In addition to the impressions made upon me from childhood by the beauties of nature and the teachings of my mother, was the conviction that these were the true revelations of divine power and wisdom which nobody could deny, and which are found all over our world, preaching tbe same sermon everywvhere, while the written revelations are by no means the same, every nation, or group of nations, having adopted such as suited themselves. The Turks have their Koran, the Hindus their Zendavesta, the Jews their Old Testament and Talmud, the Chinese have Confucius doctrines, the Christians their New Testament, etc.

Still another reason why I refused to become a preacher of an orthodox faith, was that my mind had become impressed with the principles of the evolution theory, which was becoming more and more prevalent in the Netherlands among the more advanced thinkers, as was stated on page 205 of the September number of this journal.

A short time before I left my father's house to become the organist of the large church and leader of an orchestra in Heusden (see page 249 of the November issue of this journal), my aunt wanted me to abandon my musical aspirations and go to the Leyden University to prepare for the pulpit. When I told her that I had made up my mind never to bind myself to expound doctrines which I could not myself then believe, she became excited and told me that if I would not go to Leyden as a divinity student, she would disinherit me and leave all her wealth to my sister. I told her that this was exactly what I wished her to do, as my sister, with her daughters, needed it, and that the free expression of my opinions was not for sale, and never would be. This was the last I saw of her, and after that we did not even write to one another.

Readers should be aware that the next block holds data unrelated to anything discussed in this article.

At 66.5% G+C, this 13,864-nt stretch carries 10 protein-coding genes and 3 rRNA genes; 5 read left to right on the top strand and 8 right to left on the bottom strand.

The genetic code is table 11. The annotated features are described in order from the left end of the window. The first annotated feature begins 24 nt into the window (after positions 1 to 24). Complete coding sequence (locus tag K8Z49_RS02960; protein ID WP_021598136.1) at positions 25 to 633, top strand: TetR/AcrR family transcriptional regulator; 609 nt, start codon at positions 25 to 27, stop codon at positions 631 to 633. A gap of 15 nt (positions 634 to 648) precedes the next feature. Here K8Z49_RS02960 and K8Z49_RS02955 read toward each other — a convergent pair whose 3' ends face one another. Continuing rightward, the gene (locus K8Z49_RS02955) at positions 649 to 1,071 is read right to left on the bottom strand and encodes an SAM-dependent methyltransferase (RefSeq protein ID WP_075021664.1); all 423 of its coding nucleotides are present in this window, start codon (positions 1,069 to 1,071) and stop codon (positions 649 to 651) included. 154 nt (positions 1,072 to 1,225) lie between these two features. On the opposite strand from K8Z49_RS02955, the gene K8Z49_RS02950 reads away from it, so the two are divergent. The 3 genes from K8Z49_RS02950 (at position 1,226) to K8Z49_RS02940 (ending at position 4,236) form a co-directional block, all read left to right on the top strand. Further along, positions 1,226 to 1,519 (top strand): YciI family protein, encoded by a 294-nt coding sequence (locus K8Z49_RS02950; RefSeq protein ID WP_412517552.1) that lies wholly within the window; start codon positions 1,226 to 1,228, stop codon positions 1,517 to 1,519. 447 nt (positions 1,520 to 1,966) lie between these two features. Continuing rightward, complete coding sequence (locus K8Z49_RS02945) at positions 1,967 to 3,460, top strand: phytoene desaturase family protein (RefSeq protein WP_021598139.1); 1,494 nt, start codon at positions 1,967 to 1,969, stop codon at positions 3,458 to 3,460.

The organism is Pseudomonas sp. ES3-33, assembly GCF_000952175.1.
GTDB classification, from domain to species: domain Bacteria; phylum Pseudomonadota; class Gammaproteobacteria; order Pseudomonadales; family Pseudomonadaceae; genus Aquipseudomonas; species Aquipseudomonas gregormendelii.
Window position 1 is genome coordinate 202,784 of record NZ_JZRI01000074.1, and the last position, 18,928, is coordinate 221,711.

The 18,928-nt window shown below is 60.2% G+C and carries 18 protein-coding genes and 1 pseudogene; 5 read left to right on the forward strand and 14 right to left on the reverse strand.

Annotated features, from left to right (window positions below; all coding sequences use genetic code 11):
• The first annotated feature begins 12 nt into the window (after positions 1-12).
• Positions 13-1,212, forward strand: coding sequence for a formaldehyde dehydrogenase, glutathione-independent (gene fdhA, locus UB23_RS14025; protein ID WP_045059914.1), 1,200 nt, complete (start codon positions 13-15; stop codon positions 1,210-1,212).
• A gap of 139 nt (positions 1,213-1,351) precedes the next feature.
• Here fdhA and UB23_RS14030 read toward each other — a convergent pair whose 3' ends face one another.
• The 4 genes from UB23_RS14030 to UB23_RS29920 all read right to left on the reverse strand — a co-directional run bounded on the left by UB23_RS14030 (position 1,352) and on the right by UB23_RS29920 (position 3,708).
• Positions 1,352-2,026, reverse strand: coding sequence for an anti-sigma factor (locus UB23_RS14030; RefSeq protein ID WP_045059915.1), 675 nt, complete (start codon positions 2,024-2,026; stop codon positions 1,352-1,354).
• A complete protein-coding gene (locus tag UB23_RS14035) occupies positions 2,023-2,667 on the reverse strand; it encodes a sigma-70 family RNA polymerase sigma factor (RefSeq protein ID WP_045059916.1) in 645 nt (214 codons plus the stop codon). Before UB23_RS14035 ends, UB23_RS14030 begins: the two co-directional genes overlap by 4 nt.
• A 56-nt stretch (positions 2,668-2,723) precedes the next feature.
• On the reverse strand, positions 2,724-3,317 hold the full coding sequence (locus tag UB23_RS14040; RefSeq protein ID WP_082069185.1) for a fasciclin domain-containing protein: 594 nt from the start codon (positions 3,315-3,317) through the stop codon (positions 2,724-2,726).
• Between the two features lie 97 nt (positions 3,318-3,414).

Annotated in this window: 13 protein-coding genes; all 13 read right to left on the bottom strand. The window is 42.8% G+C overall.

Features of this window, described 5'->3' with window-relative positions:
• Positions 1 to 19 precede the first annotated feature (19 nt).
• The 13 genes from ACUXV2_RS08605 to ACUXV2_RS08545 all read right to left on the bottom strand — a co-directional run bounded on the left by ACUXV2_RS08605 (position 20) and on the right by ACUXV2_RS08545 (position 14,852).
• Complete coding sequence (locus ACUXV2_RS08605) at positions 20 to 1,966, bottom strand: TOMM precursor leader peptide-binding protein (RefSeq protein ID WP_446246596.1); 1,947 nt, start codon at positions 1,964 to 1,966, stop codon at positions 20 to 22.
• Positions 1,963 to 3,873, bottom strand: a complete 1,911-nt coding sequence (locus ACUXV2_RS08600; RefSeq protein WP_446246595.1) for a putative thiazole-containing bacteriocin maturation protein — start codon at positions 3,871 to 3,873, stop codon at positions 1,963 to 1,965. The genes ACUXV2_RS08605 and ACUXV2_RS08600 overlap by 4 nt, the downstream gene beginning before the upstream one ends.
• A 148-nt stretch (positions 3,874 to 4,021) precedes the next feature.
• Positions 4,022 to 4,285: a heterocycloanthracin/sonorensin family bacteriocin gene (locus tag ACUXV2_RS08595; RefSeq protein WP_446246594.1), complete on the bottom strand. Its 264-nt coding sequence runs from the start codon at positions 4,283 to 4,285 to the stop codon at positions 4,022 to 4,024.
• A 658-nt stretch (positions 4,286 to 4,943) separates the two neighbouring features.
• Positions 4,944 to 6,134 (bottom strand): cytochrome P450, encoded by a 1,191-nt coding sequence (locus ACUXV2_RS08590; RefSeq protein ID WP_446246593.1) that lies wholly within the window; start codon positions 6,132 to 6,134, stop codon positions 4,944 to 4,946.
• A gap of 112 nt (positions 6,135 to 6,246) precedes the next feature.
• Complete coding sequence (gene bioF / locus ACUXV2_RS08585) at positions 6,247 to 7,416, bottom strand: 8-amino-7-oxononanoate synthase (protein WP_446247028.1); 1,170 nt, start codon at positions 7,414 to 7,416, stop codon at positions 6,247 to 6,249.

The outcome of all this has been that I never was graduated as a D. D., but am still a theological student, and will remain so until the year 1900, more or less. In the meantime I have kept up my studies of the natural sciences, and intend to continue to do so, as instead of losing interest by old age (to-morrow I will be 81), I am taking more and more interest in the new developments of different branches, especially in electricity.

In order to give the reader an idea of my vitality, I will state that lately, Mr. Gerard, the publisher of this journal, received a letter asking if Dr. Van der Weyde was still alive, as he wanted to ask him some knotty scientific questions. When this was communicated to me, I was almost insulted, and felt like the apparently dead Irishman, who (as the comic song tells us) while a wake was being held over his supposed remains,suddenly sat up in his coffin and said, "I am not such a fool as to be dead when such nice stuff is going round; I want some too." My feeling is this: "I don't want to be such a fool as to be dead when such great improvements in dynamos, telephones, etc., are going on; I want to see where these things will lead us, for as long a time as I possibly can keep alive."

(To be Continued.)

No comments: